She-VC"Having more women partners in VCs in Israel should be a non-gender mission”
"Having more women partners in VCs in Israel should be a non-gender mission”
Shahar Silis, Managing Director at Power in Diversity (PID), explains how she is assisting VC’s and startups in becoming more diverse, equitable and inclusive
One of the missions Shahar Silis, Managing Director at Power in Diversity (PID), set herself when she joined the initiative was to create a benchmark for data regarding women in high-tech. “Our goal is to promote the narrative that being a diverse company is better in many ways, it’s not just about doing good. It's better because your business will be better. Globally, it has been proven that companies that are more diverse are 42% more profitable.
“After we published our data I had companies contact us stating their company employs 20% women, not understanding why they didn’t appear in our list of inclusive companies," Sillis added. "Then I would show them the figures and say 20% is not even close to being enough to make the list.”
CTech's She-VC series will follow the stories of various female partners and senior managers in venture capital funds in Israel. Only 16% of partners in Israeli venture capital firms are women, and only 9% are investing partners. This poses a liability regarding how many female founders will be able to receive investments and it speaks to the industry as a whole.
As part of the She-VC series, Silis spoke with CTech regarding the importance and implications of integrating more women in the venture capital industry. CTech met with many partners and senior managers and, with their help, tried to work out how to increase female representation and how this trend can have a positive effect on Israeli society and economy in general, and the ecosystem in particular.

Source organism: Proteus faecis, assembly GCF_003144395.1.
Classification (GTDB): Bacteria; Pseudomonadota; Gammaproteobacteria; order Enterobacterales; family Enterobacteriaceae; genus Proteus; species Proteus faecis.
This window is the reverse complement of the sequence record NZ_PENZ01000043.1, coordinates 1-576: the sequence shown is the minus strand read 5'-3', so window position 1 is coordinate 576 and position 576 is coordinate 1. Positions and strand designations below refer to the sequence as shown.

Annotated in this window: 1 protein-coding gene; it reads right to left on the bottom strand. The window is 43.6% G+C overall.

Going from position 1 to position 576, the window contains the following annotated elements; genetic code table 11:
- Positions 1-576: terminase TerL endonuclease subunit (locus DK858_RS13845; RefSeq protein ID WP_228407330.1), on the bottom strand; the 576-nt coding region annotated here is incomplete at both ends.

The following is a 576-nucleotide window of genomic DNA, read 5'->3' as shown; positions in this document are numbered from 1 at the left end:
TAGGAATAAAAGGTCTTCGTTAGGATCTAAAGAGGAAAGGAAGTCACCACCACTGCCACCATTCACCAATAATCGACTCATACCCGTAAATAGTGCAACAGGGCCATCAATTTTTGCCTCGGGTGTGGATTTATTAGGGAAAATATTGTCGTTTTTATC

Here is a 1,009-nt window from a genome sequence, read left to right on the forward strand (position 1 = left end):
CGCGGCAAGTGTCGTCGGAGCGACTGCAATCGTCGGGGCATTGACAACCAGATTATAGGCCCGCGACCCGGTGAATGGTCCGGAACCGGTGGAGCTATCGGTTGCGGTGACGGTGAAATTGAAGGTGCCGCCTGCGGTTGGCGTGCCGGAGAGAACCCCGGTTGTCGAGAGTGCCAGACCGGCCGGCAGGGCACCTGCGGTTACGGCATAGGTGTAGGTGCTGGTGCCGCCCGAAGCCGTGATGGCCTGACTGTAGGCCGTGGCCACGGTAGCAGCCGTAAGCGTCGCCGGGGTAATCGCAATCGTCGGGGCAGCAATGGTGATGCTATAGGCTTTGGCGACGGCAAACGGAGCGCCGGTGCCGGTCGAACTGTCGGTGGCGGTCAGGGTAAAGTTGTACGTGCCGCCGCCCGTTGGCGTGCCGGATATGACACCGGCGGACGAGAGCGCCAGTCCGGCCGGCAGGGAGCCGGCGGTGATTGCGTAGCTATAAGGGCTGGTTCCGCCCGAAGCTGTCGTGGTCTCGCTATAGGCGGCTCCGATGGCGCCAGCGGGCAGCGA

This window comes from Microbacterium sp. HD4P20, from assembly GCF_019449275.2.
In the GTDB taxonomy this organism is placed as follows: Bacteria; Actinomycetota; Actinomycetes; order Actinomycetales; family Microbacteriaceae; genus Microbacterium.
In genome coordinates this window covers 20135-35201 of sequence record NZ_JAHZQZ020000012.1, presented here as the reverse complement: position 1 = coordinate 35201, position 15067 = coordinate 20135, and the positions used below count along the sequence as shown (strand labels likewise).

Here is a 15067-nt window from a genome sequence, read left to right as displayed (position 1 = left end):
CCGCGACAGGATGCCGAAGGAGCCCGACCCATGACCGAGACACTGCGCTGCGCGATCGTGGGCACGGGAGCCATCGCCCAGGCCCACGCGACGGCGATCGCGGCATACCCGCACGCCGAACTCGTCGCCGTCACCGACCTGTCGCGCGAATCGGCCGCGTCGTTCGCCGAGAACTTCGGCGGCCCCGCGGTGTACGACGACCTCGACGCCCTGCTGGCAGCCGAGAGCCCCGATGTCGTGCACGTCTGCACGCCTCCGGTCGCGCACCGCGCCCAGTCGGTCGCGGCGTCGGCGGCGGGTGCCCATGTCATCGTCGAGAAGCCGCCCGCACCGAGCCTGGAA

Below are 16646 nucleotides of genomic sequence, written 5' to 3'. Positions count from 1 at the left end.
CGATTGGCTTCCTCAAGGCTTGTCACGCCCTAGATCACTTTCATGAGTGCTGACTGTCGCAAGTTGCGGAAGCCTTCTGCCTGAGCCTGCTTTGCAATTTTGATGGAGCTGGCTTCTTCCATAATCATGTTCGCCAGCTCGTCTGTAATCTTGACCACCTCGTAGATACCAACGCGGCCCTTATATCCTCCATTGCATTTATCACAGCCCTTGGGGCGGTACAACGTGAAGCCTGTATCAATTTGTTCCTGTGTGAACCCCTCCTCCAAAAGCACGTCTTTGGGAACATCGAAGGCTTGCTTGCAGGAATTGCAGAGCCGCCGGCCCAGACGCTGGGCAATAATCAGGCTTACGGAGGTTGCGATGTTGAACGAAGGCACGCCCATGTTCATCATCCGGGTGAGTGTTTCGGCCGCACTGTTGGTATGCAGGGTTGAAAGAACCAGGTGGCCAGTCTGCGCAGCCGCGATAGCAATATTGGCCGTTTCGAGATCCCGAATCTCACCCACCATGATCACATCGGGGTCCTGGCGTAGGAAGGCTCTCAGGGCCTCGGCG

Power in Diversity was founded in 2017 by Alan Feld, Founder of Vintage Investment Partners. Over the years, PID has joined forces with 75 venture capital funds and over 200 startups in an effort to gain knowledge and promote diversity, equity and inclusiveness (DEI).
“Women, which make up 51% of the population, represent only 16% of partners in VCs," Sillis explained. "This is a problem as we are all biased and we tend to invest in people that are like us. So when we have poor representation of women in VC’s it immediately affects investments in female founded startups. It's important, it really should be a non-gender mission.”
Why is this happening?
“For a long time, and still today, VCs were a boys only club. You needed to have a very specific background and connections in order to get in. I think VC's can see what is happening globally today, something is changing and even if they don't believe in it they understand they need to make a change and not just have women in gender specific positions like administration,” Silis explains. “I think that if you want to keep a competitive advantage you need a diverse team. Otherwise, you will be irrelevant in a few years. Every fund should look at their portfolio and ask themselves what they can do to set an example. If you only have one woman in your VC, which is very common, how can you demand from your portfolio companies to be diverse?”
Following the elections, how do you feel about the political situation in Israel, with the next government having a very low number of female ministers?
Silis frowns. “I'm sad about it, I have heard a lot of political messages regarding diversity, however, the messages are always ‘it's important but what can I do?’ If you say that then it's not important to you.
“Many politicians have wives and daughters. If they do not promote diversity for others, at least they should do it for their families. The government is sending a very wrong message to women regarding their role models.”
What tip would you offer to your fellow women?
Silis feels that we are all not doing enough, and states: “We need to help each other, we have the power. Help the women next to you to rise up. Women have a tendency to put themselves down. Don’t be afraid to ask for something, use your network unapologetically. Finally, be confident in what you are bringing to the table.”